“So, will I be getting my romantic poem then?!” I teased the husband who was looking sheepish. I giggled at his obvious discomfort. He is the sort of fellow who relishes the sentiment behind P G Wodehouse’s statement:
I once stayed at the residence of a newly-married pal of mine, and his bride had had carved in large letters over the fireplace in the drawing-room the legend: ‘Two Lovers Built This Nest’, and I can still recall the look of dumb anguish in the other half of the sketch’s eyes, every time he came in and saw it.
- P G Wodehouse
We had been gurgling on about some rom-com movie, a rather touching spot of sentimentality that clinched the deal between the love-birds and all the rest of it. Which led to me to ask for my romantic poem. It is an old joke between us: we both know he is no poet, I am no queen, and so it goes.
I needn’t have worried though. If ever the man is discomfited, it is but a fleeting sensation. For he leaps into problem solving mode almost instantly. A few minutes later, the cocky fellow strode into the room looking pleased with himself.
“Check your WhatsApp messages!”, he said.
I did, and burst out laughing. He had done it. He had sent me a horrendous poem full of lines from 1980’s Hallmark cards, all culled together.
“Oh my goodness! Did you search up the first “romantic poem for my wife” and send it? I asked. I was laughing now, and he disappeared again looking even more pleased, and a sentence thrown to the winds, “The poem doesn’t speak of your particular gifts you are right. One minute.”
Then. A few minutes of deep thinking could be heard – the brain whirring probably and he said: “Check now!”
I must say it was much more than I expected. After seeing the previous attempt, I braced for a cheesy omelet.
My love, my life, my wife,
You are a woman of many talents
You are funny and witty.
And your writing is wonderful
The “poem “ went on in this vein for 3 more paragraphs.“Really?! You wrote this? I didn’t quite slot you as a loquacious poet, but good job! “ I said. The husband puffed out his chest and looked proud of himself. Too proud in fact, and that gave me pause. I narrowed my eyes x-raying the man’s soul and saw all. The twitching of the smile that gave it away, the hearty thanks, and I said incredulous, “Oh my goodness! Did you use ChatGPT for these?”
He nodded looking so proud of himself that I clutched my sides laughing barely able to breathe.
“Pretty good right? I asked it to write a poem for a loving wife who is also a funny writer.”, he said.
I beamed at the problem solver. I suppose all poetically challenged lovers can now relax. They can get help.
We had been talking about the ways in which this new technology can change things for us. Just as with every new piece of technology, there are pros and cons. I had been reading two books simultaneously :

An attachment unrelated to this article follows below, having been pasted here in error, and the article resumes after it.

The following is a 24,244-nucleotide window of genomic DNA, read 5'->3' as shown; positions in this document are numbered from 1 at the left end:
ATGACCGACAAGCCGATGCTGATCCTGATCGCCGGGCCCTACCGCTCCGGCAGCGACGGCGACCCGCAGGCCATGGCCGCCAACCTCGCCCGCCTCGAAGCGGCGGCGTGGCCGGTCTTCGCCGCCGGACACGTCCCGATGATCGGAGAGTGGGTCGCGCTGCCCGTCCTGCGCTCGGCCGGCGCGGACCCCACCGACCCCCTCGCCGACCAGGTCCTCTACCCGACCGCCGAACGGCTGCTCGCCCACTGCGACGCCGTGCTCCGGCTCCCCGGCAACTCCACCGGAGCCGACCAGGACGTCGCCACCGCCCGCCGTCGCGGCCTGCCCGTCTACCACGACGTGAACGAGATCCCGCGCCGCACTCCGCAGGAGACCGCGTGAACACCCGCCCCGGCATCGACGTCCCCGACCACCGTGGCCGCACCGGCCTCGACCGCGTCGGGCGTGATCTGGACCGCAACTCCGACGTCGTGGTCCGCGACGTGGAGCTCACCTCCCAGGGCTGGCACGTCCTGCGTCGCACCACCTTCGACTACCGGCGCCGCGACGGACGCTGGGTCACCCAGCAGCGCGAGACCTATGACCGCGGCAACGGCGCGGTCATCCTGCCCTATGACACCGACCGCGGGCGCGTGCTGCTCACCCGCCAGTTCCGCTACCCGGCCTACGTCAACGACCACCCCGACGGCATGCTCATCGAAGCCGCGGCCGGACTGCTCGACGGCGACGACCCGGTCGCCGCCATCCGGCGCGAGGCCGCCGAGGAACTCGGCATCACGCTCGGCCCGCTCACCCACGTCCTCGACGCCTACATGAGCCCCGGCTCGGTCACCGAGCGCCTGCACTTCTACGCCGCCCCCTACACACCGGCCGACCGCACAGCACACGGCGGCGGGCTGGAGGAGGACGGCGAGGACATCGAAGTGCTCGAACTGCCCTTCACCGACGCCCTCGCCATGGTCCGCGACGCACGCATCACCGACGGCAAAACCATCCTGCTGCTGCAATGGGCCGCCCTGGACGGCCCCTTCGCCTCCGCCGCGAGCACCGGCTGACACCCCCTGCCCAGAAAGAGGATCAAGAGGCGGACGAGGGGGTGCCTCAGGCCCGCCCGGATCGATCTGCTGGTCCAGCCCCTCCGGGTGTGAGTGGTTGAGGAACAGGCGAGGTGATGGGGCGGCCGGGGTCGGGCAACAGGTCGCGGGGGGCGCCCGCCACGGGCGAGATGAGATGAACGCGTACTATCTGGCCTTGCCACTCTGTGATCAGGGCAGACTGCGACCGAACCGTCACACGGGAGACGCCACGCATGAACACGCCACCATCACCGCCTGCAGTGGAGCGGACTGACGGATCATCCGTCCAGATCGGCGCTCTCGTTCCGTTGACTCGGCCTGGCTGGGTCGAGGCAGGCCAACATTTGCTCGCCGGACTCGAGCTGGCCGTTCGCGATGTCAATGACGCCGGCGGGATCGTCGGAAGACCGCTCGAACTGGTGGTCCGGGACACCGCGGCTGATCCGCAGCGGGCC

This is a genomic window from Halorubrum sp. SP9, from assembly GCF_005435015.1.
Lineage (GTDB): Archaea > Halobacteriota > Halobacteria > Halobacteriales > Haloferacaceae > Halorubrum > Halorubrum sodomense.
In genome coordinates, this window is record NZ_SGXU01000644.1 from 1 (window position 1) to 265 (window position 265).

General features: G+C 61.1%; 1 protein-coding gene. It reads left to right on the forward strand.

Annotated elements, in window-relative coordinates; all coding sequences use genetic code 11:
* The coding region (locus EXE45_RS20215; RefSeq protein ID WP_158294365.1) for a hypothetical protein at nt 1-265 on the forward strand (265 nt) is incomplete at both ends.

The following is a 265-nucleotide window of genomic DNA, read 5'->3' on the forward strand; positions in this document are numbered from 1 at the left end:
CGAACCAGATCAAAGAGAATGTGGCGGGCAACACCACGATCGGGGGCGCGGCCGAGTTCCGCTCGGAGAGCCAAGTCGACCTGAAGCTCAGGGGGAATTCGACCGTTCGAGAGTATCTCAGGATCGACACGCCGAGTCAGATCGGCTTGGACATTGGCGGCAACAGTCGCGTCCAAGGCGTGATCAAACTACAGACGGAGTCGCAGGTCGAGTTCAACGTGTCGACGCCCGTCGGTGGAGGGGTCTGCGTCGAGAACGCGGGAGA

- The Age of AI and Our Human Future: By Eric Schmidt, Henry Kissinger and
- Impromptu: Amplifying Our Humanity Through AI : By Reid Hoffman
Excerpt from Impromptu:
“Mintz immediately integrated the new tool into his decades-old teaching methods. Within months of ChatGPT becoming public, Mintz started requiring his seminar students to write their essays collaboratively with the new tool. As homework, they bring the ChatGPT prompts they tried and the responses they received for class discussion. They must turn in their final papers with a log of changes to the machine’s output.
As a great teacher, Mintz chose to use ChatGPT not as a source of answers and authority, nor as a replacement of his or his students’ work, but as a tool to help his students learn individually and together.”
ChatGPT: Threat or Menace?: By Prof Steven Mintz
Steven Mintz is professor of history at the University of Texas at Austin.
The book goes on to compare the use of calculators in Mathematics teaching a few decades ago:
“In 1970, the typical calculator was too pricey for wide- spread use in schools, but they hit a tipping point in the mid- 1970s. Many parents and teachers were alarmed at the influx of new tools; they worried that math skills would atrophy and students would simply cheat.
By 1980, however, the National Council of Teachers of Mathematics recommended that “mathematics programs [should] take full advantage of calculators . . . at all grade levels.” Today, most math instructors consider calculators to be a critical part of math instruction, and many states mandate calculator use with certain tests. “
It is curious to see how human intellect is ever ready to thrive and adapt and hopefully stay abreast of these. There are now jobs being created for Prompters for those who can get the ChatGPT/ OpenAI platforms to coax the AI platform into answering particular queries.
There are cautionary stances to be taken and our laws may not always evolve fast enough to keep abreast of technology. The buzz of AI is the most fascinating challenge thus far, and I am rooting for our species to master its use as humanely as is possible. Use it for the good of the world – climate, healthcare (physical and mental), food production, education and so much more.
But now, I am going to savor the husband’s poem. After all, it did say:
Thank you for being you.
You make the world a better place.
Professor Mintz would’ve been proud of the poem 🙄